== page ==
Justice Dept. To Pay Nearly $130 Million to Parkland Shooting Victims

In Summary

The families of the surviving victims of the Parkland school shooting have finally reached an agreement with the Department of Justice over their lack of action leading up to the massacre.

The Justice Department will disburse approximately $130 million to 40 survivors and families of victims of Nikolas Cruz’s 2018 massacre at Marjory Stoneman Douglas High School in Parkland, Florida, per The New York Times

In 2018, Fred and Jennifer Guttenberg were joined by other parents in a lawsuit against the DOJ, stating the FBI was alerted twice about Cruz’s actions leading up to the shooting—but did nothing to prevent him from killing their loved ones. 

RELATED: Families of Charleston Church Shooting Victims, DOJ Reach Settlement 

ABC News reported that the families’ 2018 complaint said, “He wanted to kill people, and he had the means to do so—he had spent the last several months collecting rifles and ammunition. Forty days later, Mr. Cruz did just what tipster warned the FBI he would do.” 

On Valentine’s Day that year, Cruz entered his former high school in Parkland and opened fire, murdering 14 students and three faculty members in what is considered one of the worst school shootings in American history, BNC previously reported.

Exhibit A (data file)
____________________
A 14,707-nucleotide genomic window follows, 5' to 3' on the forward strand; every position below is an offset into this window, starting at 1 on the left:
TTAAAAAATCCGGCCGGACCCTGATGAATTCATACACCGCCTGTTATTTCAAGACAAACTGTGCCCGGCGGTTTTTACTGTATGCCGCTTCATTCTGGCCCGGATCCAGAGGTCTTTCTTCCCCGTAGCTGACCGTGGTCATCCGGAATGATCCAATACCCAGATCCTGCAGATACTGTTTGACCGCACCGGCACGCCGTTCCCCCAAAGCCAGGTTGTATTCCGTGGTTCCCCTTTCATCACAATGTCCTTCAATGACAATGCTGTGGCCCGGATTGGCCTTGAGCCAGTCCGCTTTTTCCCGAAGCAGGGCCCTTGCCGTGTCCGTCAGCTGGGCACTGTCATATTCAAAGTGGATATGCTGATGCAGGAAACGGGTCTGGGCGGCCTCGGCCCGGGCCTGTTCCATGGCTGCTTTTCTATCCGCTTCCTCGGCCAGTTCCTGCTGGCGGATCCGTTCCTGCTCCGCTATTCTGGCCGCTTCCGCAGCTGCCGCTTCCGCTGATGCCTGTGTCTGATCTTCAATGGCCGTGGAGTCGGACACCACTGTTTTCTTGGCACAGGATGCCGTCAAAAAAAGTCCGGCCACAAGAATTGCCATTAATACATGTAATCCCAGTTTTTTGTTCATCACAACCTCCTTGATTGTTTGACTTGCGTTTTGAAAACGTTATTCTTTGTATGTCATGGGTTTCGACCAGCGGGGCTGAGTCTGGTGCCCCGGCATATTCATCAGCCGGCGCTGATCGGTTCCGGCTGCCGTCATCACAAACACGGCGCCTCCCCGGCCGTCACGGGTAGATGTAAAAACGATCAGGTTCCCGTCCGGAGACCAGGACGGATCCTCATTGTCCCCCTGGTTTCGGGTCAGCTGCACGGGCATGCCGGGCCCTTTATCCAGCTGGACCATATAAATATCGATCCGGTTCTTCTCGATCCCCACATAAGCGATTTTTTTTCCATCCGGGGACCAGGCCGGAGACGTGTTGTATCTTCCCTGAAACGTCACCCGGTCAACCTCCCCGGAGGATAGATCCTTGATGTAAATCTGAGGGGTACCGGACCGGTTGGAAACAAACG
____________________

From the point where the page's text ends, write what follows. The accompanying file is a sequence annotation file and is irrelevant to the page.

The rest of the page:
He pleaded guilty in October 2021 to 17 counts of murder and 17 counts of attempted murder and is now waiting to find out whether he will receive a death sentence or life in prison. 

The victims’ families secured a $25 million settlement with the Broward County School District just a day before Cruz’s guilty plea. 

“The word ‘closure’ is not a word I like to use in these instances, because there’s no such thing as closure for these families who have suffered the way they did,” Kristina Infante, lead counsel for the 40 Parkland families suing the DOJ, told The Washington Post. “It’s something different than that … it’s turning the page.” 

RELATED: Alleged Shooter Caught After Killing Student at NC High School 

The Parkland shooting sparked nationwide rallies against gun violence that called for tougher gun control laws, efforts that have yet to yield significant results but are still ongoing.  

The Biden administration issued a statement in February calling on Congress to enact common-sense gun law reforms, such as requiring background checks on all gun sales, banning assault weapons and high-capacity magazines and ending impunity for gun manufacturers who “knowingly put weapons of war on our streets.”

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